This is really good, and since I am constantly questioning the merits of my own storytelling I thought I would pass the article on incase you do the same. Cheers!

“There have been great societies that did not use the wheel, but there have been no societies that did not tell stories.” - Ursula LeGuin

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Recovery: A Short Story by Two Cousins

My cousin Dina visited my brother Cabell and I in Boston for Thanksgiving this week. It was wonderful having her over. She looks so much like our mom, her being with us was like homesick medication. Before taking her to the airport this morning we stopped into Thinking Cup on the Boston Common for a quick couple cups of coffee. Whilst sipping away Dina and I played a literary game of air hockey with my phone and wrote this short story.

Me: The sun rose

Dina: A girl woke up

M: To music from Chopin on the radio

D: The coffee in the table was hot

M: And her windows were open

D: She likes the mornings but not this morning

M: But the sound of the ocean floating in on a cool breeze eases her mind

D: And Remains her home , but this wasn't her home

M: And then, the accident

D: The car , the crash and the silence

M: The pain in her legs every morning

D: And scars in her heart, still bleeding

M: Knowing that he is no longer there

D: And she will never see him again

M: : There is a knock at the door

D: She don't want to answer

M: Knock, knock, knock, knock

D: Who is this? And what they want? She wondered

M: A voice through the window "It's your mother, I know you're home"

D: The sound of her voice makes her relax and think that everything will be ok ... Someday

M: The End.

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For Storytellers:

Two men, both seriously ill, occupied the same hospital room.

One man was allowed to sit up in his bed for an hour each afternoon to help drain the fluid from his lungs.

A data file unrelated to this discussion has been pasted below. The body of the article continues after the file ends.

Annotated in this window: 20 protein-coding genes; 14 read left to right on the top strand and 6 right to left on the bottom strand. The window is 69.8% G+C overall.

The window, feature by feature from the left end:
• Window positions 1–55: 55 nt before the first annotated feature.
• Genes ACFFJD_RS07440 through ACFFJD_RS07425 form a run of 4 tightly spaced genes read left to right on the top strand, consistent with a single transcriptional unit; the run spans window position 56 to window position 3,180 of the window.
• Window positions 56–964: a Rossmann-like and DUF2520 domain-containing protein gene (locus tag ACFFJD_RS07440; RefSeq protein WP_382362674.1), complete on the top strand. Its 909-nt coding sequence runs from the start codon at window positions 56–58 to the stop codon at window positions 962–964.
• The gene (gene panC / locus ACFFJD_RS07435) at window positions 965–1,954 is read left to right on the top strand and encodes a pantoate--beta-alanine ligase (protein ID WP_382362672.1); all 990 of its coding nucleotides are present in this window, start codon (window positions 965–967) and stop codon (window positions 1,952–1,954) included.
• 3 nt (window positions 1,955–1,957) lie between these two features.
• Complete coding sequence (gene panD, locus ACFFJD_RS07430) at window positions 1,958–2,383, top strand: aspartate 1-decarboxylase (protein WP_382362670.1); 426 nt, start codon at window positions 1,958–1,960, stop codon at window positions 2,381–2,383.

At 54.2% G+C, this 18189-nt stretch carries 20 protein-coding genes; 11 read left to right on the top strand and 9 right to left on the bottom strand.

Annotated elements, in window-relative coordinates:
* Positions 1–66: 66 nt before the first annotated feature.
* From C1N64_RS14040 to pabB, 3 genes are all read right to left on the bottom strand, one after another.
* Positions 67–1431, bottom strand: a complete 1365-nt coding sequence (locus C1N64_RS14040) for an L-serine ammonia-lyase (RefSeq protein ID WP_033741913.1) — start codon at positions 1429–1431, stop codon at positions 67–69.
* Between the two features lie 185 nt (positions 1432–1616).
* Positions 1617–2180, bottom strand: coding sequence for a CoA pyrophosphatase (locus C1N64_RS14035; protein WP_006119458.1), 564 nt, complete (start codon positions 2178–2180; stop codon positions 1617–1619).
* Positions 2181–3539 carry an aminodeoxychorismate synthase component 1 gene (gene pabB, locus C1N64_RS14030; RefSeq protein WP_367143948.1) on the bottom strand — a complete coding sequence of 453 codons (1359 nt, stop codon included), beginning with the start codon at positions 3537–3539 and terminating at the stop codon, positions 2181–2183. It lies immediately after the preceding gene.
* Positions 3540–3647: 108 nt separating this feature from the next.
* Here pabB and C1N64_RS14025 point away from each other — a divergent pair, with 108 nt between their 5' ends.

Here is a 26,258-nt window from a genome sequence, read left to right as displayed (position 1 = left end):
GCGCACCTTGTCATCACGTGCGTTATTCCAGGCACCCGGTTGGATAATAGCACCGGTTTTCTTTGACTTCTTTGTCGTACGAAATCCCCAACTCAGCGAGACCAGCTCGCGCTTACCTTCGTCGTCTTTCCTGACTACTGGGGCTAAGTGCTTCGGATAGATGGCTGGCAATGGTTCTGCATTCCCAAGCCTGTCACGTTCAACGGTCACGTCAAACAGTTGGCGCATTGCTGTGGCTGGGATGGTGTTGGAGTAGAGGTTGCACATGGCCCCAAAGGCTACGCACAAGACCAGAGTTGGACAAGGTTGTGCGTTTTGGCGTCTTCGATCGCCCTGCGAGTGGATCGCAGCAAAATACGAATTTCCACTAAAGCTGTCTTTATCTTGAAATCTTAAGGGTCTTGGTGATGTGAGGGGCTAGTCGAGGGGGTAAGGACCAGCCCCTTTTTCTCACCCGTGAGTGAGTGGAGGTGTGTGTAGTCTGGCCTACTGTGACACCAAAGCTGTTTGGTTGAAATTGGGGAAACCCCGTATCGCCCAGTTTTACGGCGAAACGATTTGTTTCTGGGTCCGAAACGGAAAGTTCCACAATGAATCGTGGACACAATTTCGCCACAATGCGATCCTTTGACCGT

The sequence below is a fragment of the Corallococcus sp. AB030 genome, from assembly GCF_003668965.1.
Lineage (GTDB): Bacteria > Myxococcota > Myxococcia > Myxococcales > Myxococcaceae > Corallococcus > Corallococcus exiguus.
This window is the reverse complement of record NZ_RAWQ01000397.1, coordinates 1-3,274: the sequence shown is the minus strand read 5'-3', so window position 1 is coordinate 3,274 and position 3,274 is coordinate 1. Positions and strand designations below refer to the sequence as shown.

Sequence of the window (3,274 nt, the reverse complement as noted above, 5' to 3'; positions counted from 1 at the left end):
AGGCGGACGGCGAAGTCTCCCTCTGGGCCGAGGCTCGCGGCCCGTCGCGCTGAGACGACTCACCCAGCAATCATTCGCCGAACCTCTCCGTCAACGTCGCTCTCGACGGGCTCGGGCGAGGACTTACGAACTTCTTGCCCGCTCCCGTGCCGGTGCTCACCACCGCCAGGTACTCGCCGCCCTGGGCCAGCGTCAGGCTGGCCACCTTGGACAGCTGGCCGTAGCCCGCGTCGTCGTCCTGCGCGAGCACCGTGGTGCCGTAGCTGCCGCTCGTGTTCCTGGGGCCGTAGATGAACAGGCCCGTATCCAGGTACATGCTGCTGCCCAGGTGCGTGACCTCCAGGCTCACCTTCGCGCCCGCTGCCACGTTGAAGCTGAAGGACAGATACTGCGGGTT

His bed was next to the room’s only window.

The other man had to spend all his time flat on his back.

The men talked for hours on end.

They spoke of their wives and families, their homes, their jobs, their involvement in the military service, where they had been on vacation..

Every afternoon, when the man in the bed by the window could sit up, he would pass the time by describing to his roommate all the things he c ould see outside the window.

The man in the other bed began to live for those one hour periods where his world would be broadened and enlivened by all the activity and color of the world outside. 

The window overlooked a park with a lovely lake

Ducks and swans played on the water while children sailed their model boats. Young lovers walked arm in arm amidst flowers of every color and a fine view of the city skyline could be seen in the distance. 

As the man by the window described all this in exquisite details, the man on the other side of the room would close his eyes and imagine this picturesque scene.

One warm afternoon, the man by the window described a parade passing by.

Although the other man could not hear the band - he could see it in his mind’s eye as the gentleman by the window portrayed it with descriptive words.

Days, weeks and months passed.

One morning, the day nurse arrived to bring water for their baths only to find the lifeless body of the man by the window, who had died peacefully in his sleep.

She was saddened and called the hospital attendants to take the body away.

As soon as it seemed appropriate, the other man asked if he could be moved next to the window. The nurse was happy to make the switch, and after making sure he was comfortable, she left him alone.